Feb 26 Alaska voters will decide this summer
whether America's Last Frontier will become the third U.S. state
to legalize the sale and recreational use of marijuana for
adults under a proposal that officially qualified on Wednesday
for a statewide ballot.
Alaska Lieutenant Governor Mead Treadwell formally certified
that a petition campaign for the measure had gathered more than
36,000 valid signatures from registered voters, nearly 6,000
more than legally required to qualify.
The marijuana initiative, and a separate measure to raise
the state's minimum wage by $2 an hour to $9.75 by January 2016,
will be placed on the state's primary election ballot on Aug.
Passage of the marijuana initiative would permit adults 21
and older to possess up to one ounce (28 grams) of marijuana for
private personal use and to grow as many as six cannabis plants
for their own consumption.
It also charts a course for state-regulated commercial sales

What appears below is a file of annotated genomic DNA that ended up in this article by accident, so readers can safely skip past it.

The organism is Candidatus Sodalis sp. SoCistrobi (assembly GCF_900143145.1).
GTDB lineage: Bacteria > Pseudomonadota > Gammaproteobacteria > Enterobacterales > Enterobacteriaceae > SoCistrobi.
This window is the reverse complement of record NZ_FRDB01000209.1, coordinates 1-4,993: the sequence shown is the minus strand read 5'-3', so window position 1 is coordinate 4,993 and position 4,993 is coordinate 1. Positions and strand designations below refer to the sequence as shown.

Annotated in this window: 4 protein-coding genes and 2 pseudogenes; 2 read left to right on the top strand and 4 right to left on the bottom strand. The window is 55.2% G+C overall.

of pot in a framework similar to systems established by Colorado
and Washington state after voters in those states became the
first to legalize recreational marijuana in 2012.
Colorado and Washington's marijuana sales are likewise
patterned after the system adopted by many states for alcohol
Under the Alaska measure, the state would collect a tax of
$50 per ounce of marijuana at the wholesale level.
The push to legalize recreational pot use in Alaska, which
is among 20 states that already allow medical marijuana, is part
of a broader state-by-state effort to end prohibition of the
drug, which remains classified as an illegal narcotic under
Activists in Oregon also are gathering signatures to put a
legalization measure on the 2014 ballot in that state.
"A bipartisan tidal wave of public support for regulating
marijuana like alcohol in Alaska has pushed this issue onto the
ballot, and we will be running an aggressive campaign designed
to build momentum on that," said campaign spokesman Taylor
He said efforts at prohibition have failed, and the
signatures collected by the pro-marijuana campaign reflect a
call for a more "sensible approach."
"There is more public dialogue about marijuana taking place
than ever before," said Mason Tvert, spokesman for the
Denver-based Marijuana Policy Project. "It won't be long before
we see similar steps being taken in other states."
(Reporting by Steve Quinn; Editing by Steve Gorman and Ken